Yesterday, ML Cavanaugh offered a hearty endorsement of American generalship. He argued that “successful commanders must always travel a dark road of despair to get to the dawn that attends strategic gains. From Pershing to Petraeus, the natural optimism required for this difficult path is a large part of what has made America’s top supreme commanders effective and victorious.” He concluded that America was “better off with generals imbued with the right touch of ‘indefatigable optimism.’ Because without this trait, America would be doomed to defeat after defeat—indeed, the country likely wouldn’t even exist.”

Cavanaugh’s faith seems misplaced, and perhaps even dangerous. Even a cursory survey of contemporary American military history reveals no lack of general officer optimism. General officer optimism in Somalia was paired with mission creep and eventual defeat. Wesley Clark expressed his optimistic view of the utility of airpower while the United States came perilously close to a ground war in the Balkans. The optimism of Tommy Franks and Ricardo Sanchez nearly proved disastrous in Iraq. And the “indefatigable optimism” of our generals in Afghanistan has made it seem as if victory was around the proverbial corner for a mere seventeen years. While the generals’ optimism may not have been the proximate cause of the Army’s woes in these instances, it would seem that, at a minimum, unrestrained optimism has a downside.

Why Cavanaugh settles on the word “optimistic” isn’t clear. In his many examples, he describes military leaders who were steadfast, determined, committed, and faithful, but it is hard to imagine them as optimistic. Instead, they were more likely quite grim. Was Washington “feeling or showing hope for the future” as he convened firing squads to deter desertion and ordered the hanging of mutineers? He may not have given up, but optimism seems too cheerful. If by optimistic, Cavanaugh means that military leaders must have a certain grim determination, then we might agree, but optimistic seems like the wrong word.

Now, perhaps Cavanaugh means leaders must not be oppressive or moody. After All, Schofield’s definition of discipline is clear:

The discipline which makes the soldiers of a free country reliable in battle is not to be gained by harsh or tyrannical treatment. On the contrary, such treatment is far more likely to destroy than to make an army. . . . The one mode or the other of dealing with subordinates springs from a corresponding spirit in the breast of the commander.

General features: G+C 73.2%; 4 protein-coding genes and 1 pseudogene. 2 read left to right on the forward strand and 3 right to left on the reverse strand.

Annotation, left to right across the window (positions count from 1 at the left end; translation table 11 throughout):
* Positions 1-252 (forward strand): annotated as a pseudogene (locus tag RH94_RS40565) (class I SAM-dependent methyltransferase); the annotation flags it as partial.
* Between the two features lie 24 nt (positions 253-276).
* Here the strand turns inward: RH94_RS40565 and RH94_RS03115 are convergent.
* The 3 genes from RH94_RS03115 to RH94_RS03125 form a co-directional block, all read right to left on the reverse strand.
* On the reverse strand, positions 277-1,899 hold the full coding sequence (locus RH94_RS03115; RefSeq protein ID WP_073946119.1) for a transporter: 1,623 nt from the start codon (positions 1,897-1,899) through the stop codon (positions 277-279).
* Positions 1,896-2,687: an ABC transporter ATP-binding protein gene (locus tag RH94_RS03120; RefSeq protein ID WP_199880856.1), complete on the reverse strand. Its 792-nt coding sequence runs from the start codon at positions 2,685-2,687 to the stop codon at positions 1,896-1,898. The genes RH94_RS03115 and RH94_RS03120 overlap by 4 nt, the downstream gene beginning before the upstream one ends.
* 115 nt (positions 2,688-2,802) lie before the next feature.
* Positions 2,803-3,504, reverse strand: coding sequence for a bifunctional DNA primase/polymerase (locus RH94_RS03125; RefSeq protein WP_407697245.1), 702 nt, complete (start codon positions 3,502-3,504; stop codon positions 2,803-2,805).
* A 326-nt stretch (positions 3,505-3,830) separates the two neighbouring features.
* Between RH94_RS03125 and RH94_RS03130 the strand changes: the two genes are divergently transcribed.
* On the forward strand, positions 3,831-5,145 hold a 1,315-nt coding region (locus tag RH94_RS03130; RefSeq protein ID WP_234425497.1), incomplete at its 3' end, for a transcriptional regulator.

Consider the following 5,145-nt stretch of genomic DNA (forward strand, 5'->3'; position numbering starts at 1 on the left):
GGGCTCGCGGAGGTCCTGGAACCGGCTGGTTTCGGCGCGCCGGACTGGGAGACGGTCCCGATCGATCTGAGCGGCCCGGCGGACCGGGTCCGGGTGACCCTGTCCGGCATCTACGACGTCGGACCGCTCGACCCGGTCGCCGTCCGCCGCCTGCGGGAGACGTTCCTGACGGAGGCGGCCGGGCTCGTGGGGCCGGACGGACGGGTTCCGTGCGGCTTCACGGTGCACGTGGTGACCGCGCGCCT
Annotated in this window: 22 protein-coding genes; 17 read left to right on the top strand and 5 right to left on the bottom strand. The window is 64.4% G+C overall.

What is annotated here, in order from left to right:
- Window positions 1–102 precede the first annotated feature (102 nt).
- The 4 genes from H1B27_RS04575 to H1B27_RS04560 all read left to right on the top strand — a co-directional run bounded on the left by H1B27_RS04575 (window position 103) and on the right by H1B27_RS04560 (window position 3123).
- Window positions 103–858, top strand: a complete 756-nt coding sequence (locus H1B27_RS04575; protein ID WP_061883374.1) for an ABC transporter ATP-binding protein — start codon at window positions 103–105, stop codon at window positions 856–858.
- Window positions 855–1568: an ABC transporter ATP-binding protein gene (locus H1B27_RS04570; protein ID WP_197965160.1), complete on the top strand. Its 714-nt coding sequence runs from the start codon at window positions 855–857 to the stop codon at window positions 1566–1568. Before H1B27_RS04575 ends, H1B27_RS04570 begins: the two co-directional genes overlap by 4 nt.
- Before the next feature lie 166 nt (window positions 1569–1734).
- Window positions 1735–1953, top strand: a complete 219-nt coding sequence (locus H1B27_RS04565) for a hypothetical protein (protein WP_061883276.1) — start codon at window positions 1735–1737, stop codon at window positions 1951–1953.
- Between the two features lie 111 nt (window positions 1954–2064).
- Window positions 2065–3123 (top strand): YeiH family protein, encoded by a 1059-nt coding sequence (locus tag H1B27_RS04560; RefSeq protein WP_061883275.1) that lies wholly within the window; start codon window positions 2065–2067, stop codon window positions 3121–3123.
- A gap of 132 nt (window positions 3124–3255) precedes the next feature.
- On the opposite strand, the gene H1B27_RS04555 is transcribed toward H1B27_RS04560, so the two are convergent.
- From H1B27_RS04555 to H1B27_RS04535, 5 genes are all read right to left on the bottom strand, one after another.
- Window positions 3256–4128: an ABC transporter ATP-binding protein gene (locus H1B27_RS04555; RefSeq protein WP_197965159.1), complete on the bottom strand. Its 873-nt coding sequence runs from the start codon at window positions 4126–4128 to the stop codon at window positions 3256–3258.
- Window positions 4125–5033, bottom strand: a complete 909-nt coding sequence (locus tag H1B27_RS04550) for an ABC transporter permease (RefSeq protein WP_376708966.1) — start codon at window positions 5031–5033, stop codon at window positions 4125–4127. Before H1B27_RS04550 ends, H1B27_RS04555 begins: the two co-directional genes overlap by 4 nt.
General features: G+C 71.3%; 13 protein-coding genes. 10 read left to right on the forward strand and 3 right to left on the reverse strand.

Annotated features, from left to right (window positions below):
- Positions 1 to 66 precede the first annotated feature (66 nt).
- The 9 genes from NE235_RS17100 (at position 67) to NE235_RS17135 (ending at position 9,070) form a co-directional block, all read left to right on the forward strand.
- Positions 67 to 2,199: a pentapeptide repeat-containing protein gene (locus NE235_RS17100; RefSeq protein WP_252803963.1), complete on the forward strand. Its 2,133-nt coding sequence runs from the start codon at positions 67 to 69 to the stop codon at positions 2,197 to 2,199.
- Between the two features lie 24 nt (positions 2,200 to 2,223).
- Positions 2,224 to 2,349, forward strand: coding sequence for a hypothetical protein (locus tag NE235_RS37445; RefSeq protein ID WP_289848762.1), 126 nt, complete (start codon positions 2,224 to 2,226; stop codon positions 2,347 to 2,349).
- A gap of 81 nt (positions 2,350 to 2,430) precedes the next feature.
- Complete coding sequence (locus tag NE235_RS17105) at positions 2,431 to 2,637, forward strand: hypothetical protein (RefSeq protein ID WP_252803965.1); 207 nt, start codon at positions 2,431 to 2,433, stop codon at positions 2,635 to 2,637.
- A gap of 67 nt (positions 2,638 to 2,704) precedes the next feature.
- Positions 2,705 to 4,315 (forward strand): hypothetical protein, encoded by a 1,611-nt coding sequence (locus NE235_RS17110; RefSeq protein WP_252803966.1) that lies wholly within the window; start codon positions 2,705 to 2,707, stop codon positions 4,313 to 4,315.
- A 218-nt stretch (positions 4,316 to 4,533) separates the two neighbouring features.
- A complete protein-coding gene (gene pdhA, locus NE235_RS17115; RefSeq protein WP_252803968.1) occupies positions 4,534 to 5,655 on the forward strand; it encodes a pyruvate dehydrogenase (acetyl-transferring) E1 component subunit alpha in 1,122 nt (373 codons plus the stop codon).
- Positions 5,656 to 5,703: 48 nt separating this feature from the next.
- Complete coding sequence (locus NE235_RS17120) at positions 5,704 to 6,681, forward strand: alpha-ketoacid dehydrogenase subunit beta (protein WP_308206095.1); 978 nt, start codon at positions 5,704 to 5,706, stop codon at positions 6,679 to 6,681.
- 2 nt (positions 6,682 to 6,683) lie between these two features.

But again, this does not mean optimistic. If anything, leaders who walk around with cheerful attitudes not appropriate to the dire circumstances common to war rarely inspire confidence. Who wants to follow someone who seems unaware of the challenge ahead, detached from reality, or above them?

Perhaps this is why rousing speeches about war are rarely optimistic and cheerful. Churchill talked about choking in one’s own blood. Shakespeare presented Henry V as rousing his men, stacking bodies in the breach and shedding blood together. There is something about describing the true cost of what’s to come and the uncertainty of victory that steels mens’ souls, with which optimism cannot compete.

Optimism and hope for the future are surely good things, but in war they are too abstract—too far away. Soldiers might join the military for abstract reasons, be it love of country or in defense of the tribe, but they tend to stay and fight for the people in the mud next to them. Leadership is not about spunky optimism in hard times, but acknowledgement of sacrifice and the grim realities of war. There is nothing glorious or optimistic about the dirty, miserable existence of a soldier. As T.R. Fehrenbach reminds us, to win, nations  must put their “young men into the mud.”

James Warner Bellah captured the grim reality of war well, when he said, “A dead soldier who has given his life because of the failure of his leader is a dreadful sight before God. Like all dead soldiers, he was tired, possibly frightened to his soul, and there he is on top of all that never again to see his homeland.“ Recognizing this is what should motivate leaders.

Henry V, or at least Shakespeare, seems to understand this. Although his rousing speech to his men begins with an appeal to high-minded ideals, it ends with a grim reminder of the tangible cost. Instead of optimism, the king inspired his men with an admission of reality and pledge to suffer together. He does not even promise victory, because “war is a contest of wills” of which the outcome is never certain. Soldiers tend to shy away from leaders who talk as if success is assured, almost as if such thinking is more likely to lead to a rout than a victory. War requires determination and a willingness to suffer, not optimism.

The grimness of it all is built into the military profession. One might even say that pessimism and cynicism are part and parcel of military leadership. In his seminal work The Soldier and the State, Samuel Huntington made it clear that the military ethic was one not of idealism, but of pragmatism and cynicism: “As between the good and the evil in man, the military ethic emphasizes the evil. . . . The military view of man is thus decidedly pessimistic. Man has elements of goodness, strength, and reason, but he is also evil, weak, and irrational. The man of the military ethic is essentially the man of Hobbes.”